Reflections of a Tank Mechanic from Vietnam and Back
Profilers: Ajraf Mannan & Josh Morales
Part 1: Introduction
So, what year were you drafted?
How did you feel about getting drafted? Did you want to go? Or were you planning to not go?
When I went into basic training, I started to feel like, it is what it is. These guys are training me to meet people. And I tried to learn as much as I could from the drill sergeant. It was my responsibility to go. I was going to fight for my country, although this is not my country–I am from Honduras, but I was here. This was my country. I was willing to go and fight. It’s necessary.
That is the job. See, because when I got to Vietnam, I realized that Vietnam was not a walk in the park, but I had to adapt to it. At the beginning, I was scared. But, as time went by,
I kind of got used to it. I got to the point I was not scared anymore. But, I didn’t know who was my enemy. Because they didn’t wear a uniform. No uniform. They were farmers. They were soldiers.
What was your political opinion about the war when you were in Vietnam? Did you feel like we should’ve been there, or we shouldn’t have been involved with what was going on with the country at that time?
At the beginning, I felt like we should not be there. We didn’t have business in Vietnam. But, as time went by, I saw how all the authorities were treating their own people. I came to the conclusion that we had to be there. Somebody had to protect this people. The United States being a world power, it was our responsibility to be there, to protect their people. It got to the point that I started to dislike the North Vietnamese.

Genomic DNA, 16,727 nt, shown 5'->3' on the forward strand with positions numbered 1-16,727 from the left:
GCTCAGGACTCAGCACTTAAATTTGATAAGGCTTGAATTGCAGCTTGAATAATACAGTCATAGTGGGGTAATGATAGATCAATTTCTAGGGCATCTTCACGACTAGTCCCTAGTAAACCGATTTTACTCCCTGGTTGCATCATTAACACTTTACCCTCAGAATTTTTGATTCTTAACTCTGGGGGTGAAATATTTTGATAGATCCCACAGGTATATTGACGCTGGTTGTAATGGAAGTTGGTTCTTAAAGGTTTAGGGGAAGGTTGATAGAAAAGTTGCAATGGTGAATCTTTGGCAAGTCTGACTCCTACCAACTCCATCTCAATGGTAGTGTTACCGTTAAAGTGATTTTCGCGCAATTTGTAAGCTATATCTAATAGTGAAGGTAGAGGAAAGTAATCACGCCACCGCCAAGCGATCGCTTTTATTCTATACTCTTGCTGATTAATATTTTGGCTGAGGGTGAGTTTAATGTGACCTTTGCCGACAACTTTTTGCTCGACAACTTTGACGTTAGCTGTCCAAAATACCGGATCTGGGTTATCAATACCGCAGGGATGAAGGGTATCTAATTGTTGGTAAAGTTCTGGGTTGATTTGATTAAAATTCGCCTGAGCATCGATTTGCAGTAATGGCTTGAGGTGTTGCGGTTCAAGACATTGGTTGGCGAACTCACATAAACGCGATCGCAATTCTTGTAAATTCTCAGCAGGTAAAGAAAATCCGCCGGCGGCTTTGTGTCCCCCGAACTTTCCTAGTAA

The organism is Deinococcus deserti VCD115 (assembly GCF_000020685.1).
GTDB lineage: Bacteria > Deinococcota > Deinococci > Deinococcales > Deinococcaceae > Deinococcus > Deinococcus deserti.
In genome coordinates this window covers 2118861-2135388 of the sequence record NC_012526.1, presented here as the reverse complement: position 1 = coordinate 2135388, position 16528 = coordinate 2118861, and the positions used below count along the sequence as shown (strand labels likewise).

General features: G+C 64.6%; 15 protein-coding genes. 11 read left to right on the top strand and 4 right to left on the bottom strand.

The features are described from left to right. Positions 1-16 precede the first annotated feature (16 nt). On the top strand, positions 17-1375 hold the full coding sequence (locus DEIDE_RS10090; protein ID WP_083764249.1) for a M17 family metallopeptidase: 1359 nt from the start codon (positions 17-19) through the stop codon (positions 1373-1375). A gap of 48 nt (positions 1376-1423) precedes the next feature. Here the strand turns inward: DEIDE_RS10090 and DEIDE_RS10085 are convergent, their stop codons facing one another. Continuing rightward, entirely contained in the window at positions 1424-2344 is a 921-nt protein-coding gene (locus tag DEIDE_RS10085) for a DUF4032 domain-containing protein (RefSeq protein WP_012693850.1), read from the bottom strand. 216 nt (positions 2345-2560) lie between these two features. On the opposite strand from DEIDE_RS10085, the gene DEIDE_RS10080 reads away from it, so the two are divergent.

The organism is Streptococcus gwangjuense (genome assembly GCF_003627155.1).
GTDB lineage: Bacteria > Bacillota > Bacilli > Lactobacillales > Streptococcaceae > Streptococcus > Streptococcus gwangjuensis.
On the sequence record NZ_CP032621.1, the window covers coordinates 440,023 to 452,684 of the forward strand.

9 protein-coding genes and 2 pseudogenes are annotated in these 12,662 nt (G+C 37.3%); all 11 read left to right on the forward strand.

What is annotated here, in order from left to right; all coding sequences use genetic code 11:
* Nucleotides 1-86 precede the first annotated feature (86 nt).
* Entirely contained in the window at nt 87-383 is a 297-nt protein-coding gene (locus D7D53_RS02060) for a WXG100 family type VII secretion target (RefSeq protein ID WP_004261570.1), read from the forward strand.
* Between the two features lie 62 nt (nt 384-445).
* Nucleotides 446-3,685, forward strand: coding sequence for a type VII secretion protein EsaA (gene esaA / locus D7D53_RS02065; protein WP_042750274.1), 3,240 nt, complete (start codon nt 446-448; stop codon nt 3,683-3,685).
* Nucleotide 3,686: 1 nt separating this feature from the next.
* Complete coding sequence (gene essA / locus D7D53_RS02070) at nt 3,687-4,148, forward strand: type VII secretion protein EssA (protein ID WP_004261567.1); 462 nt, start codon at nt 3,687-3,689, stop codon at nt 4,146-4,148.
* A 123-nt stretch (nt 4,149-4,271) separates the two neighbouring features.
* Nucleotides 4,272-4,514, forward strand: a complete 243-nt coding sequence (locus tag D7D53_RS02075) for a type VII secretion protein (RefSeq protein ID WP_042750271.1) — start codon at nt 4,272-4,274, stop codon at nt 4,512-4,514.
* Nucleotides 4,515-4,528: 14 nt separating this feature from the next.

Because of the terrible things they were doing?
They were using kids to attack us. In the process, the kids were being killed. I didn’t agree with that. I didn’t agree with that little kid running with a grenade towards a group of American soldiers. A 9 year-old kid, very little, just to kill an American. It got to the point that you didn’t trust nobody. You could not trust a boy. You could not trust a grown-up man.
How was it adapting to those types of situations? Was it more difficult or was it having to trust your own soldiers and own men more?
Oh, believe me, we trusted our soldiers, we trusted. If you did not trust your soldiers, who could you trust? You had to.
Part 2: Life as a Tank Mechanic in Vietnam War
Before you were drafted, what was your profession? What did you end up doing when you became a soldier? Were you just a ground soldier?
At the beginning, when I was in Saigon, I worked in supply. It wasn’t hard, It was easy. That didn’t change. When I went into tanks, I started by advising another tank. Granted, Vietnam didn’t have good tanks. They didn’t have that many tanks. I believe because at that time, we had 60 tanks. At that time, it was probably the best tanks.
And where did you learn how to get into tanks? Were you still stationed in Saigon or did they move you somewhere else?
No. I volunteered to go into tanks because I was a mechanic before I went into the army.
When I went to the job, I learned heavy equipment over there. So I adapted to tanks very easily. A tank is nothing but a bulldozer. The difference is that a bulldozer doesn’t have a gun. Doesn’t have a machine gun. You get used to it. Once you start learning, the firing mechanism on a tank is a piece of cake. It’s simple.